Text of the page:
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Do you feel like you are treated any differently as a woman at MIT?

Do you feel like you are treated any differently as a woman at MIT?

No, I don’t see any discrepancies between treatment of men and women. I’ve always found MIT to be an open and accepting place. If women’s rights were a big issue, people would stand up for it just like any other big issue.

-Jessica L. Fry ’03

I think it depends on what major you are taking and the ratio of men to women in a particular class. If women are the smaller percentage, sometimes I personally feel like I have to prove myself to guys and pressure to achieve at the same level.

-Ruby Lau ’04

No, not because of my own limitations, but maybe in terms of the lack of women role models here.

-Luwam Semere ’01

Not really. In a way almost, women are treated better.

-Kelly N. Zimmerman ’04

My mom went here when there were only 100 women at MIT, and I’m sure it was a different experience for her. Things have changed a lot since then. For me, I don’t feel like I am treated any different because I am female.

-Miriam Sorell ’04

What do you think of a major being called a “girl” major?

It is said about both Course VII and IX. That’s offensive because people think of them as being less rigorous. We think differently. Therefore, different subjects appeal to us. Course IX is a more people-related major and stereotypically women are more interested in psychological or interpersonal studies.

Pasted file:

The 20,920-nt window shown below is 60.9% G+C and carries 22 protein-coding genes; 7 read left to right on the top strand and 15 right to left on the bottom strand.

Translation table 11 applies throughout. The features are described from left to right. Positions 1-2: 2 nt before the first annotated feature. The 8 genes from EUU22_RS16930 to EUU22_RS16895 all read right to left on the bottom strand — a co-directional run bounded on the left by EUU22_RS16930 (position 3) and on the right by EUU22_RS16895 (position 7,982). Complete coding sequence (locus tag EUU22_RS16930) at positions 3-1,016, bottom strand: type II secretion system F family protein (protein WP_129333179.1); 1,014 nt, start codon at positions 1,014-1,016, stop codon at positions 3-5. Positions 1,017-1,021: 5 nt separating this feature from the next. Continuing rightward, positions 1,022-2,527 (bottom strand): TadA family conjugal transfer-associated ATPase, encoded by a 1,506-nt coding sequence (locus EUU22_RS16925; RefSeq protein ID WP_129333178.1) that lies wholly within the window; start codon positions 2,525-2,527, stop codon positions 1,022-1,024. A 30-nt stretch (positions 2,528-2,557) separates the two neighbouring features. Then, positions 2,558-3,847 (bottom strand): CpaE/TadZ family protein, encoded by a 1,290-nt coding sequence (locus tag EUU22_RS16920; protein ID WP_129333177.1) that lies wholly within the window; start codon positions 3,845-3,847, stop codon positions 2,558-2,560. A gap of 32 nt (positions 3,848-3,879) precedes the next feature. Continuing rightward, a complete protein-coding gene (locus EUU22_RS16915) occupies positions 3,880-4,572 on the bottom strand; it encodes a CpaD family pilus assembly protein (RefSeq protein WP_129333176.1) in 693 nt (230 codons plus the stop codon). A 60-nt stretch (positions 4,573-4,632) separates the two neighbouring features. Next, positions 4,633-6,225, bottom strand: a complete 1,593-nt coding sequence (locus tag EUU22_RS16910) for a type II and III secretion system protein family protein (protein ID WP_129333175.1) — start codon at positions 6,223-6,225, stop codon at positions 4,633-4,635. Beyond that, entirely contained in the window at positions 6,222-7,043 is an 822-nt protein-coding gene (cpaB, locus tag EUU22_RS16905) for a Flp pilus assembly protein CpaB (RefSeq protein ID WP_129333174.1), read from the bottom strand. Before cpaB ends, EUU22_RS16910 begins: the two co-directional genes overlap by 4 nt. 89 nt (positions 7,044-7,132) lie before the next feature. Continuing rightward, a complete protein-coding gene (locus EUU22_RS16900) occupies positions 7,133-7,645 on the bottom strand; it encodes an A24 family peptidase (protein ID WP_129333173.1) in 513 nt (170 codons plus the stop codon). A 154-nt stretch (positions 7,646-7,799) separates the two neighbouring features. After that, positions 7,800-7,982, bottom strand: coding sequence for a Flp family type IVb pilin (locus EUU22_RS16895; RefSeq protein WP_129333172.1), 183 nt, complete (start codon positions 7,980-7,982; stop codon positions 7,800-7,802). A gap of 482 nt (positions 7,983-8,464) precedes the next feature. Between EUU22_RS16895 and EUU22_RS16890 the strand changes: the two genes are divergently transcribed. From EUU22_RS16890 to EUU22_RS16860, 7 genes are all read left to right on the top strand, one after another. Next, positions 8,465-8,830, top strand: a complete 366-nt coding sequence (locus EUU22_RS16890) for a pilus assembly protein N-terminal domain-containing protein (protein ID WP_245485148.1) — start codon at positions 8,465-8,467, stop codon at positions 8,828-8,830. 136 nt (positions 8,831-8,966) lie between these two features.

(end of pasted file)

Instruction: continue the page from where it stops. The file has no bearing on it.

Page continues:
-Bree Huning ’98

The stereotypes are V, VII, all the less math-y ones. It’s more a general observation that people make and comment about. I’m impressed by VI-1, VI-2, and XVI girls because they’re going against the status quo.

-Jacob H. Gregerson ’03

I’ve heard it a lot. It’s based on the truth, but people assume women will be premed, VII, III, or IX.

-Victoria K. Anderson ’02

Has the 9:1 faculty gender skew intimidated you at all?

I’d like it to be different but it hasn’t really affected me. I’m surprised to hear that, which may reflect that it’s not an issue for me.

-Anne A. Dreyer ’03

What expectations, assumptions, and stereotypes have you encountered regarding women at MIT? Is there sexism at MIT?

I don’t feel [sexism] at all. Sometimes, however, I do wonder. Some people think that women can get into MIT more easily than males. I would like to think that I got into this school on my own merits.


I haven’t experienced explicit sexism, but most of the sexism is left unsaid. In conversations you can feel sexism, but you can’t directly see sexism in general.


If a class has a lot of girls, people will expect the average to be lower.


There was a feeling that women weren’t serious, would just get married, that they were wasting a slot.

-Elisabeth M. Drake ’58

Taking 7.012, like everyone else has to, I would be asked if I was a biology major. I abhorred biology. In nuclear science, I’m often asked if I’m a premed because that’s the discipline that the women in nuclear engineering are often in.

I received a lot of surprise while taking 8.03. I don’t see why my being interested in physics should surprise anyone more than if someone else was.


They’re usually very determined and goal-oriented. They tend to stress a little more than most girls. Or people in general.

-Alex Patino ’03

There was an idea that women couldn’t succeed as professional engineers. Scientists could succeed in labs but not as faculty. Women were tolerated.


Do you think there is gender equality for women at MIT?

In terms of student life, I can see a difference in the experiences of women versus males. There are fewer living group options open to women which could play a factor. Also, the academic fields chosen by males and females could be very different in terms of career and family plans.

-Jaime E. Devereaux ’02